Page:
“The results from EARNEST and other similar clinical trials suggest that NRTIs will retain efficacy in second-line treatment when used with protease inhibitors,” they wrote. “We now need to ensure that this protective effect also allows newer drugs such as dolutegravir to be used with recycled NRTIs in second-line treatment.”

Raltegravir is sold under the brand name Isentress (Merck). Lopinavir/ritonavir is sold under the brand name Kaletra (AbbVie).

Background: Millions of HIV-infected people worldwide receive antiretroviral therapy (ART) in programmes using WHO-recommended standardised regimens. Recent WHO guidelines recommend a boosted protease inhibitor plus raltegravir as an alternative second-line combination. We assessed whether this treatment option offers any advantage over the standard protease inhibitor plus two nucleoside reverse-transcriptase inhibitors (NRTIs) second-line combination after 144 weeks of follow-up in typical programme settings.
Methods: We analysed the 144-week outcomes at the completion of the EARNEST trial, a randomised controlled trial done in HIV-infected adults or adolescents in 14 sites in five sub-Saharan African countries (Uganda, Zimbabwe, Malawi, Kenya, Zambia). Participants were those who were no longer responding to non-NRTI-based first-line ART, as assessed with WHO criteria, confirmed by viral-load testing. Participants were randomly assigned to receive a ritonavir-boosted protease inhibitor (lopinavir 400 mg with ritonavir 100 mg, twice per day) plus two or three clinician-selected NRTIs (protease inhibitor plus NRTI group), protease inhibitor plus raltegravir (400 mg twice per day; protease inhibitor plus raltegravir group), or protease inhibitor monotherapy (plus raltegravir induction for first 12 weeks, re-intensified to combination therapy after week 96; protease inhibitor monotherapy group). Randomisation was by computer-generated randomisation sequence, with variable block size. The primary outcome was viral load of less than 400 copies per mL at week 144, for which we assessed non-inferiority with a one-sided α of 0·025, and superiority with a two-sided α of 0·025. The EARNEST trial is registered with ISRCTN, number 37737787.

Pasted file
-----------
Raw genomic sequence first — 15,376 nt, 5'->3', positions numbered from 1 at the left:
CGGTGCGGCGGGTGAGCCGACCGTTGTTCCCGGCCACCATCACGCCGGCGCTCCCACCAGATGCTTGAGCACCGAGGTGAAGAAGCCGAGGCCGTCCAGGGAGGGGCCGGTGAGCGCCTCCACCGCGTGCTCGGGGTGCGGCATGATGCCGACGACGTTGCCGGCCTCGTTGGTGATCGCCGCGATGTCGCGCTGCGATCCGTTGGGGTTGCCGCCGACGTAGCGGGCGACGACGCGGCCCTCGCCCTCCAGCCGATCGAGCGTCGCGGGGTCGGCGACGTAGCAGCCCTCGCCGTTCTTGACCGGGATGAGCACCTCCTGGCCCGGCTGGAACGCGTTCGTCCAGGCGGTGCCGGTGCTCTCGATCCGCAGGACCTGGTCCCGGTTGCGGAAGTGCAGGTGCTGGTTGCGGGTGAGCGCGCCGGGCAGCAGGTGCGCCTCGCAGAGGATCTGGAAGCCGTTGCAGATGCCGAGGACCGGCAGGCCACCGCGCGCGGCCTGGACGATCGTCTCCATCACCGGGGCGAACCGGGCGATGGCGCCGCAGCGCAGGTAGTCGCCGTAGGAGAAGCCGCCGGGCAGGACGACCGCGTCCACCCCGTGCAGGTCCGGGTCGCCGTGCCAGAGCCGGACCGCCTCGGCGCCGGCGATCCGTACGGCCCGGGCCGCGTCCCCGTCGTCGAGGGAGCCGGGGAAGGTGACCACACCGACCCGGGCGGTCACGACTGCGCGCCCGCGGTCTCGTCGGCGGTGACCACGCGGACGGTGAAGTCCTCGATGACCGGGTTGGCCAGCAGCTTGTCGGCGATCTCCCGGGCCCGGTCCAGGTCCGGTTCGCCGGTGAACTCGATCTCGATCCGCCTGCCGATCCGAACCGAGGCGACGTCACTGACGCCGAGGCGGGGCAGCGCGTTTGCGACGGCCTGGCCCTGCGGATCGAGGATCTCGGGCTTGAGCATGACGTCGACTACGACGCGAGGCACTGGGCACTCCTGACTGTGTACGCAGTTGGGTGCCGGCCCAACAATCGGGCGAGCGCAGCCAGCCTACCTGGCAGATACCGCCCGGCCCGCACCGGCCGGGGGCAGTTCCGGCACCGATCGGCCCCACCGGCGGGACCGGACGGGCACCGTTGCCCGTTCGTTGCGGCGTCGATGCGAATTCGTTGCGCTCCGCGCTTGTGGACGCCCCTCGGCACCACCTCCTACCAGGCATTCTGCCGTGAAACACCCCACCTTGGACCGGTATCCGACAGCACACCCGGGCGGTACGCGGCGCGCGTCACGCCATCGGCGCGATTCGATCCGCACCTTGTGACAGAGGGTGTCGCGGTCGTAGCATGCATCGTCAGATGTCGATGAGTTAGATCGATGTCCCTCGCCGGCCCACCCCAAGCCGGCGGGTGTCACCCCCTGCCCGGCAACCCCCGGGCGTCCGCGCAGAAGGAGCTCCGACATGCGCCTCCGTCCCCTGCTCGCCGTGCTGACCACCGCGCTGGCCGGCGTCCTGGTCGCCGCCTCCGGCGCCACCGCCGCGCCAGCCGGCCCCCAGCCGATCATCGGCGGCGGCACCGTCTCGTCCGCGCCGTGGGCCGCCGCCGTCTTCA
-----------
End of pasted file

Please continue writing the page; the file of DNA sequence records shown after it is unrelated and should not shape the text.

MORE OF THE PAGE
Findings: Between April 12, 2010, and April 29, 2011, 1837 patients were screened for eligibility, of whom 1277 patients were randomly assigned to an intervention group. In the primary (complete-case) analysis at 144 weeks, 317 (86%) of 367 in the protease inhibitor plus NRTI group had viral loads of less than 400 copies per mL compared with 312 (81%) of 383 in the protease inhibitor plus raltegravir group (p=0·07; lower 95% confidence limit for difference 10·2% vs specified non-inferiority margin 10%). In the protease inhibitor monotherapy group, 292 (78%) of 375 had viral loads of less than 400 copies per mL; p=0·003 versus the protease inhibitor plus NRTI group at 144 weeks. There was no difference between groups in serious adverse events, grade 3 or 4 adverse events (total or ART-related), or events that resulted in treatment modification.
Interpretation: Protease inhibitor plus raltegravir offered no advantage over protease inhibitor plus NRTI in virological efficacy or safety. In the primary analysis, protease inhibitor plus raltegravir did not meet non-inferiority criteria. A regimen of protease inhibitor with NRTIs remains the best standardised second-line regimen for use in programmes in resource-limited settings.

James G Hakim, Jennifer Thompson, Cissy Kityo, Anne Hoppe, Andrew Kambugu, Joep J van Oosterhout, Abbas Lugemwa, Abraham Siika, Raymond Mwebaze, Aggrey Mweemba, George Abongomera, Margaret J Thomason, Philippa Easterbrook, Peter Mugyenyi, A Sarah Walker, Nicholas I Paton